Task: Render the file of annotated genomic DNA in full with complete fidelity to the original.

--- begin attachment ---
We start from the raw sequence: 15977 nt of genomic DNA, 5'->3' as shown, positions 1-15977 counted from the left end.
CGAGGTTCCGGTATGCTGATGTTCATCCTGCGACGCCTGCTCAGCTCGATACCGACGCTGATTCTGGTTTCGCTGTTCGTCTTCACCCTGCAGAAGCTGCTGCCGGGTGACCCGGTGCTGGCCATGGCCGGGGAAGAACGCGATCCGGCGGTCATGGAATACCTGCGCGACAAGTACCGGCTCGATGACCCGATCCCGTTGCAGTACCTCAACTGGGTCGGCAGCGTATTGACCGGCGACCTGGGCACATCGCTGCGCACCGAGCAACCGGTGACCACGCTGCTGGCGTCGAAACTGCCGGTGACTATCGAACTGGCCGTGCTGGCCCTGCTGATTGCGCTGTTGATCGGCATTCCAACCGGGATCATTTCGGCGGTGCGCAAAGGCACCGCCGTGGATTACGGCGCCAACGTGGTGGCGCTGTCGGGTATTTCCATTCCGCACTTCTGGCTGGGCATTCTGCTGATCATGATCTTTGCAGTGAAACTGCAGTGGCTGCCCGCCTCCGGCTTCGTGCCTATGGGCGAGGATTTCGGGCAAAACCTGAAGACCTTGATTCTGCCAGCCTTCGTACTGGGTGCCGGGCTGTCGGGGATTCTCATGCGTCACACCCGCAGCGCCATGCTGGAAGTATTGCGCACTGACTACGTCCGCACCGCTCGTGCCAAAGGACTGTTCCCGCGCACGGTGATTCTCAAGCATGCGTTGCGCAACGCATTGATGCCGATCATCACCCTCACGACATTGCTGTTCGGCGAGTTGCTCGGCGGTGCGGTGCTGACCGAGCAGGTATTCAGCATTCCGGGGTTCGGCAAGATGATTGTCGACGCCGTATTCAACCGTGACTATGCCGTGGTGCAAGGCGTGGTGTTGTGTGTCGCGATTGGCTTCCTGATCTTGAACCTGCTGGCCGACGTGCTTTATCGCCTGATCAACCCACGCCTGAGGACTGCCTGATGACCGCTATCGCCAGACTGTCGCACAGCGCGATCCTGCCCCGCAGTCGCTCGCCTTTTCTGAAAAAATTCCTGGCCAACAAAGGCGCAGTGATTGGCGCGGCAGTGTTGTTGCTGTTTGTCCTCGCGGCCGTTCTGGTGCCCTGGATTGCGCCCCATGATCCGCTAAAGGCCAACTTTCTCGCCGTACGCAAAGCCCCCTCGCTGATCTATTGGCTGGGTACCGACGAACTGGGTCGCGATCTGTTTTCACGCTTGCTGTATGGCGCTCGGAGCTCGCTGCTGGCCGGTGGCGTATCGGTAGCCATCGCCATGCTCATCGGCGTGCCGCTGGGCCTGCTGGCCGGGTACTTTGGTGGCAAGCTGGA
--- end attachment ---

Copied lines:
We start from the raw sequence: 15977 nt of genomic DNA, 5'->3' as shown, positions 1-15977 counted from the left end.
CGAGGTTCCGGTATGCTGATGTTCATCCTGCGACGCCTGCTCAGCTCGATACCGACGCTGATTCTGGTTTCGCTGTTCGTCTTCACCCTGCAGAAGCTGCTGCCGGGTGACCCGGTGCTGGCCATGGCCGGGGAAGAACGCGATCCGGCGGTCATGGAATACCTGCGCGACAAGTACCGGCTCGATGACCCGATCCCGTTGCAGTACCTCAACTGGGTCGGCAGCGTATTGACCGGCGACCTGGGCACATCGCTGCGCACCGAGCAACCGGTGACCACGCTGCTGGCGTCGAAACTGCCGGTGACTATCGAACTGGCCGTGCTGGCCCTGCTGATTGCGCTGTTGATCGGCATTCCAACCGGGATCATTTCGGCGGTGCGCAAAGGCACCGCCGTGGATTACGGCGCCAACGTGGTGGCGCTGTCGGGTATTTCCATTCCGCACTTCTGGCTGGGCATTCTGCTGATCATGATCTTTGCAGTGAAACTGCAGTGGCTGCCCGCCTCCGGCTTCGTGCCTATGGGCGAGGATTTCGGGCAAAACCTGAAGACCTTGATTCTGCCAGCCTTCGTACTGGGTGCCGGGCTGTCGGGGATTCTCATGCGTCACACCCGCAGCGCCATGCTGGAAGTATTGCGCACTGACTACGTCCGCACCGCTCGTGCCAAAGGACTGTTCCCGCGCACGGTGATTCTCAAGCATGCGTTGCGCAACGCATTGATGCCGATCATCACCCTCACGACATTGCTGTTCGGCGAGTTGCTCGGCGGTGCGGTGCTGACCGAGCAGGTATTCAGCATTCCGGGGTTCGGCAAGATGATTGTCGACGCCGTATTCAACCGTGACTATGCCGTGGTGCAAGGCGTGGTGTTGTGTGTCGCGATTGGCTTCCTGATCTTGAACCTGCTGGCCGACGTGCTTTATCGCCTGATCAACCCACGCCTGAGGACTGCCTGATGACCGCTATCGCCAGACTGTCGCACAGCGCGATCCTGCCCCGCAGTCGCTCGCCTTTTCTGAAAAAATTCCTGGCCAACAAAGGCGCAGTGATTGGCGCGGCAGTGTTGTTGCTGTTTGTCCTCGCGGCCGTTCTGGTGCCCTGGATTGCGCCCCATGATCCGCTAAAGGCCAACTTTCTCGCCGTACGCAAAGCCCCCTCGCTGATCTATTGGCTGGGTACCGACGAACTGGGTCGCGATCTGTTTTCACGCTTGCTGTATGGCGCTCGGAGCTCGCTGCTGGCCGGTGGCGTATCGGTAGCCATCGCCATGCTCATCGGCGTGCCGCTGGGCCTGCTGGCCGGGTACTTTGGTGGCAAGCTGGA